* Hog contracts extend losses
By Theopolis Waters
CHICAGO, Nov 8 (Reuters) - Chicago Mercantile Exchange live cattle lost ground for a third day in a row on Wednesday, led by lower early-week cash prices, traders said.
Funds involved in CME livestock futures that track the Standard & Poor’s Goldman Sachs Commodity Index periodically sold, or “rolled,” December long positions mainly into deferred months. Wednesday was the second of five days for the roll process.
Technical selling developed after December and February slipped below their respective 10-day moving averages of 124.165 and 128.900 cents.
December live cattle finished 1.700 cents per pound lower at 122.925 cents, and February ended down 1.800 cents to 128.575 cents.
Packers so far this week paid $124 per cwt for slaughter-ready, or cash, cattle in the U.S. Plains that a week earlier brought mostly $125, said feedlot sources.
“We hit the peak after packers and feedlots got carried away last week with sharply higher prices,” said Sterling Marketing Inc President John Nalivka.
Packers seem less interested in competing for supplies after sharply higher cash prices in recent weeks trimmed their margins, said traders and analysts.
They pointed out that packers might rely on significant numbers of cattle contracted against the futures market in advance of plant closings during the Thanksgiving Day holiday.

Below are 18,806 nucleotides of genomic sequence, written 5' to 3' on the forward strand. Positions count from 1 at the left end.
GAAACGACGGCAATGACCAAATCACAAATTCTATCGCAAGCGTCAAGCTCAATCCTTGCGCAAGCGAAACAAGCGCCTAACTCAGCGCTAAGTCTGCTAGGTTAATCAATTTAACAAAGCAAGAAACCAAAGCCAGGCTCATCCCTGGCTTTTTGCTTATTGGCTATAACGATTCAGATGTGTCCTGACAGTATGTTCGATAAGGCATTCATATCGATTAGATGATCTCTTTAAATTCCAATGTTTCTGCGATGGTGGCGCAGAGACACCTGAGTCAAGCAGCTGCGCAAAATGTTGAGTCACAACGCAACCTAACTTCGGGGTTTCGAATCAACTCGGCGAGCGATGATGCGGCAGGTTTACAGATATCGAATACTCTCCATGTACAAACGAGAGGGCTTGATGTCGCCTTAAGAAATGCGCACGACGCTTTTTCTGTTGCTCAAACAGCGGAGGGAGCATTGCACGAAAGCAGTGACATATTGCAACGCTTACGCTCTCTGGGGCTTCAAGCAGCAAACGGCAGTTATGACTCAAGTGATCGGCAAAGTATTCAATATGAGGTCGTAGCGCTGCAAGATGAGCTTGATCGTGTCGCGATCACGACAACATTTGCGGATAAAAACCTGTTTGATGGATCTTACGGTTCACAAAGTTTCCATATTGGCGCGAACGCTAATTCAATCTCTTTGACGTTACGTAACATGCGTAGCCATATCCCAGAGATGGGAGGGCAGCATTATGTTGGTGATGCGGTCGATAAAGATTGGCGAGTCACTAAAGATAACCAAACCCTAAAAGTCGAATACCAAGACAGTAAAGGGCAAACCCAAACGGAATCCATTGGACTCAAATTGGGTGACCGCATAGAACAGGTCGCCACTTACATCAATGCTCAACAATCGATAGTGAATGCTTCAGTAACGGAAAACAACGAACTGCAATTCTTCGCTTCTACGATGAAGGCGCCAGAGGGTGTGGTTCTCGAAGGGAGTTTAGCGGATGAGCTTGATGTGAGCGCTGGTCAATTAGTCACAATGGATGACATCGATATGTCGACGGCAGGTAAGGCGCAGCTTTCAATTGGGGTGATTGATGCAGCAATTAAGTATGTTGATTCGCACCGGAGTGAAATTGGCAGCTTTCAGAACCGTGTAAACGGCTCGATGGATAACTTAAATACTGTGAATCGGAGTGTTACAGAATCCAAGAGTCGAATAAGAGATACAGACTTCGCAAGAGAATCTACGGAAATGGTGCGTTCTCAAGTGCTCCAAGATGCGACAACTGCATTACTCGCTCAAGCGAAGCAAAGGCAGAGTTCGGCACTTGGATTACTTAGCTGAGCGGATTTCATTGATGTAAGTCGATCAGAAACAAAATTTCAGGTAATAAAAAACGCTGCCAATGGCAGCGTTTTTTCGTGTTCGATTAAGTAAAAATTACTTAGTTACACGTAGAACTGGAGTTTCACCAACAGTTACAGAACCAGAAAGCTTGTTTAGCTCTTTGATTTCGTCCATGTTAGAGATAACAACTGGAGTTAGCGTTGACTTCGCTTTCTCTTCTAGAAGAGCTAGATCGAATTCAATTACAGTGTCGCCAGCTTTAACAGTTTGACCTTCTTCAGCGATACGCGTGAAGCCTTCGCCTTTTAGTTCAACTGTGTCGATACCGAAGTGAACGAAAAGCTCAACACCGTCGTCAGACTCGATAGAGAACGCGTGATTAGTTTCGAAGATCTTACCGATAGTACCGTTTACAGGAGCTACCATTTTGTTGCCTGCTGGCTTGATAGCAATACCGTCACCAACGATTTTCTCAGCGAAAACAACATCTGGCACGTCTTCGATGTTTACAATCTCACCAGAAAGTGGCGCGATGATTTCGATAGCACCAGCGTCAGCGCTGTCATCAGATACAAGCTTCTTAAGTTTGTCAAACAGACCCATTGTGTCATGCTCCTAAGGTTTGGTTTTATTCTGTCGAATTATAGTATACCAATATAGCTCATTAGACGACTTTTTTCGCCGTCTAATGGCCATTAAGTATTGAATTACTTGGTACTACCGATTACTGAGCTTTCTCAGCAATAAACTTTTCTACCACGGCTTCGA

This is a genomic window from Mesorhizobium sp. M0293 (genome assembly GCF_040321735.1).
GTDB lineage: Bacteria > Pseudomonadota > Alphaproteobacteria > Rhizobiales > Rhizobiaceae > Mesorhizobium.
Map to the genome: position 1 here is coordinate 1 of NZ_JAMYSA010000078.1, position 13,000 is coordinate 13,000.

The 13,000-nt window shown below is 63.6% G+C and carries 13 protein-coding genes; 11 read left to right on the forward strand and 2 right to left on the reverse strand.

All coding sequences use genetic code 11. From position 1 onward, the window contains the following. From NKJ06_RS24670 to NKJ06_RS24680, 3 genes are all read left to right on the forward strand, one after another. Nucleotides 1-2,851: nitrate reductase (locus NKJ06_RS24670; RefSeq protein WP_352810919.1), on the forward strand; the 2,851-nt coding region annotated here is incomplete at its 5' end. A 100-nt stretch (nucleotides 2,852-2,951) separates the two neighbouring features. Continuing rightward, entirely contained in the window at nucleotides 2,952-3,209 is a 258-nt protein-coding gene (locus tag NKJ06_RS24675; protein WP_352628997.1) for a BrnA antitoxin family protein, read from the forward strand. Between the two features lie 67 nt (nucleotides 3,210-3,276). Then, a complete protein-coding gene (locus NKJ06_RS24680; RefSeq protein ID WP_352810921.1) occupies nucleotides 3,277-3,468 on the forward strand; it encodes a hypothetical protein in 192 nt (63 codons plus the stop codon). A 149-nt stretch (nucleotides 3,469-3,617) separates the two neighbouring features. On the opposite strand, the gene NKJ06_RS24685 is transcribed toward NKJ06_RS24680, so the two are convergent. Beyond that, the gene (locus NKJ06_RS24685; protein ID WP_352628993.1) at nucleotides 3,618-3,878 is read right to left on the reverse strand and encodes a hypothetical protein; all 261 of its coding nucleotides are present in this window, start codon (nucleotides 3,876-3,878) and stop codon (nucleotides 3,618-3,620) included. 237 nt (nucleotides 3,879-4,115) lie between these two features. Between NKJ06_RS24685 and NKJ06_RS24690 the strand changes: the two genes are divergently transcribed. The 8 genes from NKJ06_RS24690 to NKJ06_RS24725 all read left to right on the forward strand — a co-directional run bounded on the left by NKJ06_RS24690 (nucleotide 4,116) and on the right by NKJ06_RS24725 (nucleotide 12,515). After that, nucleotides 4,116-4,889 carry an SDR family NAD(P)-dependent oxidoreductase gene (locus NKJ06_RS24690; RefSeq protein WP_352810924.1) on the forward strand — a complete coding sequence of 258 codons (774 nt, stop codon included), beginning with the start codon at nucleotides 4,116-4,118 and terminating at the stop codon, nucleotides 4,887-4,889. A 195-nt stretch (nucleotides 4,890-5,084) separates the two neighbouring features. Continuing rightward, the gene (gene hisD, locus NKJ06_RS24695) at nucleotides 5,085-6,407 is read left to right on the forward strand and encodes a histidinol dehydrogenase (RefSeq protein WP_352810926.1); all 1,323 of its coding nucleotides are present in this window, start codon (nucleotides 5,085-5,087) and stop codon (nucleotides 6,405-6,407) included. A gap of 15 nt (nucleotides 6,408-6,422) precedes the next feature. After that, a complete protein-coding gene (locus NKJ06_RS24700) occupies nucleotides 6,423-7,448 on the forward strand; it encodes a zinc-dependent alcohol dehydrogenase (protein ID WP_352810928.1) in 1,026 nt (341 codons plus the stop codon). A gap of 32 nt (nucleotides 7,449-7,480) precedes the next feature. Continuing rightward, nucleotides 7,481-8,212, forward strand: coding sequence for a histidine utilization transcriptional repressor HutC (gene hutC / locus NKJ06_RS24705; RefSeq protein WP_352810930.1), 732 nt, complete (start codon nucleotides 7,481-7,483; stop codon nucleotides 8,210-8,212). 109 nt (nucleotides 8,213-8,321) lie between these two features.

Wholesale beef values remain positive due to retail purchases after National Pork Month in October ended, and as fall weather heats up demand for comfort foods such as stew and chili, a trader said.
CME feeder cattle also slumped for a third consecutive session on sell stops, technical selling and lower live cattle futures.
November feeder cattle closed 2.550 cents per pound lower at 157.325 cents.
Sell stops, fund liquidation and losses in CME’s cattle markets pressured the exchange’s hog contracts for a sixth straight session, said traders.
Investors were skeptical that Wednesday morning’s cash price uptick would last based on lower wholesale values.
December hogs ended down 0.375 cent per pound at 63.550 cents. February closed 1.125 cents lower at 69.750 cents, below the 20-day moving average of 69.781 cents.
Processors will need fewer hogs before shutting down plants over the Thanksgiving holiday, a trader said. Hogs are being fed newly harvested corn that, along with cooler temperatures, are allowing pigs to grow quicker, he said.
Reporting by Theopolis Waters; Editing by Chris Reese